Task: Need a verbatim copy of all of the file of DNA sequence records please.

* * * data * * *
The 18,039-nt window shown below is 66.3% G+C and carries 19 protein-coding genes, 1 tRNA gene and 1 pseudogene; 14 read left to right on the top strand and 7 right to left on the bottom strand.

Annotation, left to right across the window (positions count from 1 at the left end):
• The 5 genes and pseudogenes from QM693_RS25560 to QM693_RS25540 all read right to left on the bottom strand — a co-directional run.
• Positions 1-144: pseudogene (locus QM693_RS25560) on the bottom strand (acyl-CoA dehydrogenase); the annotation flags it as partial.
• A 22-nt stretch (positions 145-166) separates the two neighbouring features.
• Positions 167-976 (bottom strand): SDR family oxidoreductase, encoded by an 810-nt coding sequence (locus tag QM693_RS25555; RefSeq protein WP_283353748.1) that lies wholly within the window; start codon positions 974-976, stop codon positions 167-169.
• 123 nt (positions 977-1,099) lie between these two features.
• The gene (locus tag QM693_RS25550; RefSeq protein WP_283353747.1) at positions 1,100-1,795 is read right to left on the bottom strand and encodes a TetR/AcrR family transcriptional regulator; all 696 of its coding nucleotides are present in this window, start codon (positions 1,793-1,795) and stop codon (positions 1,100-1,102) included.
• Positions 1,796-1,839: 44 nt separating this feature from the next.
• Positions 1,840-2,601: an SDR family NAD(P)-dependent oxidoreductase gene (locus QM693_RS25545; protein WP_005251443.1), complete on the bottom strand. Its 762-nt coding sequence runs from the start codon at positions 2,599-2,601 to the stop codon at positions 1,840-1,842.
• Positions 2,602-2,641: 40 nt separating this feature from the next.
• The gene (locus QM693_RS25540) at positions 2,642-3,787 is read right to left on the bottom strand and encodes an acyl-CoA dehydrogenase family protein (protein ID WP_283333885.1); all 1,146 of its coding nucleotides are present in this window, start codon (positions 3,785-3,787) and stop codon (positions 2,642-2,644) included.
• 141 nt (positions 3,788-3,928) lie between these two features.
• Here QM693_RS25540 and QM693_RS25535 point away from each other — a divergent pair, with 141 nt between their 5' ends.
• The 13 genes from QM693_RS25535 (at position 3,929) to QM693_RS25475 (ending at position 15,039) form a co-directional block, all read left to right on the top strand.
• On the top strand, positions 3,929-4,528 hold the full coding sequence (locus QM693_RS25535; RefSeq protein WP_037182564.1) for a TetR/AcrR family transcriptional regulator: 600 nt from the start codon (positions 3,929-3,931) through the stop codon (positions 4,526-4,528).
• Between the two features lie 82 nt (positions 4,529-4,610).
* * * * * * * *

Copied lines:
The 18,039-nt window shown below is 66.3% G+C and carries 19 protein-coding genes, 1 tRNA gene and 1 pseudogene; 14 read left to right on the top strand and 7 right to left on the bottom strand.

Annotation, left to right across the window (positions count from 1 at the left end):
• The 5 genes and pseudogenes from QM693_RS25560 to QM693_RS25540 all read right to left on the bottom strand — a co-directional run.
• Positions 1-144: pseudogene (locus QM693_RS25560) on the bottom strand (acyl-CoA dehydrogenase); the annotation flags it as partial.
• A 22-nt stretch (positions 145-166) separates the two neighbouring features.
• Positions 167-976 (bottom strand): SDR family oxidoreductase, encoded by an 810-nt coding sequence (locus tag QM693_RS25555; RefSeq protein WP_283353748.1) that lies wholly within the window; start codon positions 974-976, stop codon positions 167-169.
• 123 nt (positions 977-1,099) lie between these two features.
• The gene (locus tag QM693_RS25550; RefSeq protein WP_283353747.1) at positions 1,100-1,795 is read right to left on the bottom strand and encodes a TetR/AcrR family transcriptional regulator; all 696 of its coding nucleotides are present in this window, start codon (positions 1,793-1,795) and stop codon (positions 1,100-1,102) included.
• Positions 1,796-1,839: 44 nt separating this feature from the next.
• Positions 1,840-2,601: an SDR family NAD(P)-dependent oxidoreductase gene (locus QM693_RS25545; protein WP_005251443.1), complete on the bottom strand. Its 762-nt coding sequence runs from the start codon at positions 2,599-2,601 to the stop codon at positions 1,840-1,842.
• Positions 2,602-2,641: 40 nt separating this feature from the next.
• The gene (locus QM693_RS25540) at positions 2,642-3,787 is read right to left on the bottom strand and encodes an acyl-CoA dehydrogenase family protein (protein ID WP_283333885.1); all 1,146 of its coding nucleotides are present in this window, start codon (positions 3,785-3,787) and stop codon (positions 2,642-2,644) included.
• 141 nt (positions 3,788-3,928) lie between these two features.
• Here QM693_RS25540 and QM693_RS25535 point away from each other — a divergent pair, with 141 nt between their 5' ends.
• The 13 genes from QM693_RS25535 (at position 3,929) to QM693_RS25475 (ending at position 15,039) form a co-directional block, all read left to right on the top strand.
• On the top strand, positions 3,929-4,528 hold the full coding sequence (locus QM693_RS25535; RefSeq protein WP_037182564.1) for a TetR/AcrR family transcriptional regulator: 600 nt from the start codon (positions 3,929-3,931) through the stop codon (positions 4,526-4,528).
• Between the two features lie 82 nt (positions 4,529-4,610).